Writers: Don’t Give In To The Pressure By Steena Holmes on Apr 05, 2018 02:23 pm If you are a writer, raise your hand if you feel the pressure to rush your process and just get those books out. (my hand is raised and I know yours are too!) There are so many factors to this rush: bills are piling up so many of your writing friends are releasing books in quick succession you keep hearing this is the only way to get noticed (ie. 90 day window) any other number of reasons to feel like you’re missing out Can I say something that might be against the norm? Stop. Slow down. Don’t panic. I know, I know, easy enough to say, but hard to accomplish, right? I’ve been there, in your shoes when I saw my income going down and my bills piling up. When I would hear of others talk about their numbers and stepped back so no one would notice me and ask how I was doing. When I would visit different FB writing groups and the advice was to write/publish/repeat as fast as you can in order to increase your visibility. Every time I would hear…

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In Praise of indieBRAG – Christopher Holt

Gate Keepers  For more than a century the only “gate keepers” for writers have been literary agents and publishers. This arrangement worked reasonably well until new technologies  made it possible for hundreds of thousands of new authors to present their work direct to the public without recourse to gate keepers at all.  At present the market suffers from an over-abundance of fiction, much it of it, let’s be honest, pretty mediocre. Publishers are wary of taking on new writers. Most play safe, concentrating on a pool of proven commercial authors. This is understandable. The industry sails in stormy seas. A few years ago Geri Clouston had the foresight and boldness to introduce Indie- B.R.A.G.  as a third gate-keeper, one willing to seriously evaluate every book that was offered .The B.R.A.G. Medallion is now a vital and much needed addition to the world of books and writers. Indie BRAG is as generous as it is unique. As far as I can see, there is no other organisation in the world like it.  Geri and her team are tough. When they turned down my first book, I knew I had to raise my game. When, eventually, my latest novel was awarded a…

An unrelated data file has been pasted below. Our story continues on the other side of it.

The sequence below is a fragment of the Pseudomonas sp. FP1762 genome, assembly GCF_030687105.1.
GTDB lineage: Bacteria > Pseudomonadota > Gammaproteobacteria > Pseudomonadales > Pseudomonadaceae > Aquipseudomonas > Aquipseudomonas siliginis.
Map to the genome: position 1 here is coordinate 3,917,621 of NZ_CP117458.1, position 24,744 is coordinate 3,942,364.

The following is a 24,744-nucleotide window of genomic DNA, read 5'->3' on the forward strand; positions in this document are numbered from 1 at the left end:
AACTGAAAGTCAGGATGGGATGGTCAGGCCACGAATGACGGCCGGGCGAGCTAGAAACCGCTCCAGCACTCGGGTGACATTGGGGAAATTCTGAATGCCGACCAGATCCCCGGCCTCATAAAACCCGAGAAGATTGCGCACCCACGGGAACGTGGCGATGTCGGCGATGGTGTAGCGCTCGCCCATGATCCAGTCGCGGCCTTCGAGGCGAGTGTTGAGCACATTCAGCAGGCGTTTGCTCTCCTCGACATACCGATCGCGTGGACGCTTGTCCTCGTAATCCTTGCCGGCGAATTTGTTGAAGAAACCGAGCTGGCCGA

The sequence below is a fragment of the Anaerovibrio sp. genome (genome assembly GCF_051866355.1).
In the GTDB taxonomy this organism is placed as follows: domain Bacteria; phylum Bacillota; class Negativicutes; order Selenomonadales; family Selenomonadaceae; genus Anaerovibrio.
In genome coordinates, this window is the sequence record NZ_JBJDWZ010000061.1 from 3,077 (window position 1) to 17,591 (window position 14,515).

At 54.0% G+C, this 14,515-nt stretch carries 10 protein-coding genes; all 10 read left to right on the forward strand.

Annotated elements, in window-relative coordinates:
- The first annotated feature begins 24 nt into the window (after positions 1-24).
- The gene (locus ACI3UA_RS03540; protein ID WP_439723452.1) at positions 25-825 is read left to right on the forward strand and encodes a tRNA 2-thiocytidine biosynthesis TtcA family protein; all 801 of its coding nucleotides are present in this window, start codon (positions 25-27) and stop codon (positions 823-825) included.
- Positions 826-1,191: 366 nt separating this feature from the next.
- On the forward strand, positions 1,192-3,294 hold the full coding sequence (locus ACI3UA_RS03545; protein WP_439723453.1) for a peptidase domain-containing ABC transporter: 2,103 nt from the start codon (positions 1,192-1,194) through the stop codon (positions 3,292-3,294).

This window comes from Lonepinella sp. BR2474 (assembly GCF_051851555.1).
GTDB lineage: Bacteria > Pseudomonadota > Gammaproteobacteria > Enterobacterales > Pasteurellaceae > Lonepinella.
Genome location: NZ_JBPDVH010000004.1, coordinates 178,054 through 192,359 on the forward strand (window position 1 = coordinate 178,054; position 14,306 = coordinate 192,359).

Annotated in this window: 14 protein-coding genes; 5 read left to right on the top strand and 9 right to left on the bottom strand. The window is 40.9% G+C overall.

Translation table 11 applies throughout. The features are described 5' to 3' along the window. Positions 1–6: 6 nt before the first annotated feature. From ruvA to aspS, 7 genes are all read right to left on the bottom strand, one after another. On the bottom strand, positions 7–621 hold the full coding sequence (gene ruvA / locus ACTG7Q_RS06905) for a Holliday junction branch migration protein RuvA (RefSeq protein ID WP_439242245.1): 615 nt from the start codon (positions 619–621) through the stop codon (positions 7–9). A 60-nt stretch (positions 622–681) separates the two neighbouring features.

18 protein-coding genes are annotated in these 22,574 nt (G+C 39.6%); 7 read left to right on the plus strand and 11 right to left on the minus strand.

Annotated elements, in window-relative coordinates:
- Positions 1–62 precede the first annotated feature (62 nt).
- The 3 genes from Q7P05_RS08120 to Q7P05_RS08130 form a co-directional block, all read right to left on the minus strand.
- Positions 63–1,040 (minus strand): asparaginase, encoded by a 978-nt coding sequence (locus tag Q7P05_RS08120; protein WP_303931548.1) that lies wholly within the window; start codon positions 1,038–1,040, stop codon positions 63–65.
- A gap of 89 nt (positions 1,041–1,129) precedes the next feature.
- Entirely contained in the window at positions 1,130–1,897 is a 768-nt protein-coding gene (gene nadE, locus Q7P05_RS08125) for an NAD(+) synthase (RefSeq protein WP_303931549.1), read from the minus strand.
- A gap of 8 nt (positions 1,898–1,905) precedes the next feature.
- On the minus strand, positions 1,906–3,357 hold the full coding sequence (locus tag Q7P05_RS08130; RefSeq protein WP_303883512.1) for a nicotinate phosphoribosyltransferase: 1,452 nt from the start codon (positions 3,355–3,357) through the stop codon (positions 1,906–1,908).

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In Praise of indieBRAG -Joe Perrone

“President Geri Clouston and all the wonderful people at B.R.A.G.Medallion are performing a vital service by recognizing and promoting previously unheralded independent authors.  I am proud to be a two-time B.R.A.G.Medallion honoree, and I urge everyone associated with independent publishing to celebrate and support this magnificent organization.” Joe Perrone Author of the Matt Davis Mystery Series Find these Award Winning Books HERE Author Joe Perrone Jr.  

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Civil War Mystery nourished with a Civil War favorite – Fried Apples!

Foodie Lit Definition: a genre  of novels and memoirs filled with stories and recipes Time Expo Time Exposure by Lynne Kennedy In Time Exposure, Lynne Kennedy makes Civil War photography the lens of her novel. “Photography hugely impacted the way society viewed the war….I combine my love of history and science with my penchant for mysteries!” Lynne does a superb job—an intriguing mystery, wonderful characters and exciting history.  All make this a fabulous read. Lynne Kennedy's Time Exposure.     Buttery Fried Nutmeg Apples During the Civil War, favorite sweet side or dessert was Fried Apples. In the field, it was typically made in a cast iron pan over a fire and worked well with tart apples. A variety of sweeteners could be used from honey or brown sugar, more available than white at the time. The Gibbs Museum in Charleston, South Carolina mounted an exhibit of Civil War photographs, which I went to see a few years ago. The black and white photographs were clear and surprisingly modern. There was the heroic; there were also the photographs that were brutal, unnerving and full of war’s agony. There was the view of Robert E. Lee’s home, with Union soldiers on the porch, his property…